Abstract: There is growing interest within the climate change and development community in using seasonal forecast information to reduce the losses to agriculture resulting from climate variability, especially within food-insecure countries. However, forecast systems are expensive to establish and maintain, and therefore gauging the potential economic return to investments in forecast systems is crucial. Most studies that evaluate seasonal forecasts focus on developed countries and/or overlook agriculture’s economywide linkages. Yet forecasts may be more valuable in developing regions such as East Africa, where climate is variable and agriculture has macroeconomic importance. We use computable general equilibrium and process-based crop models to estimate the potential economywide value of national seasonal forecast systems in Kenya, Malawi, Mozambique, Tanzania, and Zambia. Stochastic seasonal simulations produce value distributions for forecasts of varying accuracy and varying levels of farm coverage. A timely and accurate forecast adopted by all farmers generates average regional income gains of US$113 million per year. Gains are much higher during extreme climate events and are generally pro-poor. The forecast value falls when forecast skill and farm coverage decline. National economic and trading structures, including the importance of agricultural exports, are found to be major determinants of forecast value. Economywide approaches are therefore needed to complement farm-level analysis when evaluating forecast systems in low-income agrarian economies.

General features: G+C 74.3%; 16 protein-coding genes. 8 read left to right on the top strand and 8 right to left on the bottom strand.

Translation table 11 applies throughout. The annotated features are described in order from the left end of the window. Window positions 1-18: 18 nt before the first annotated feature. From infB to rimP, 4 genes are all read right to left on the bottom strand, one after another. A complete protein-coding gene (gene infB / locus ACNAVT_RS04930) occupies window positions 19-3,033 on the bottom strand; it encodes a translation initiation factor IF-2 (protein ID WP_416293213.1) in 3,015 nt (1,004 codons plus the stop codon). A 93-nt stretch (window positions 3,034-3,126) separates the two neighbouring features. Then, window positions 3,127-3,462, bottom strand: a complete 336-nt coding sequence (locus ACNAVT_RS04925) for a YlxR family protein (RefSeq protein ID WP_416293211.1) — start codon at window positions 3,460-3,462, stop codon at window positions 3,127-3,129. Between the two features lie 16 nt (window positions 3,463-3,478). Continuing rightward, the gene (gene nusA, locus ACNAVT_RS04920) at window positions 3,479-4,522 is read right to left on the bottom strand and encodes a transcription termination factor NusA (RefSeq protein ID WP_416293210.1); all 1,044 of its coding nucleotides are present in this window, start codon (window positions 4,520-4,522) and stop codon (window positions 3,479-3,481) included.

Keywords: EAST AFRICA, AFRICA SOUTH OF SAHARA, AFRICA, forecasting, climate change, modeling, economic value, mathematical models, general equlibrium, seasonal forecasts, stochastic modeling, D58 Computable and Other Applied General Equilibrium Models, Q15 Land Ownership and Tenure, Land Reform, Land Use, Irrigation, Agriculture and Environment, Q54 Climate,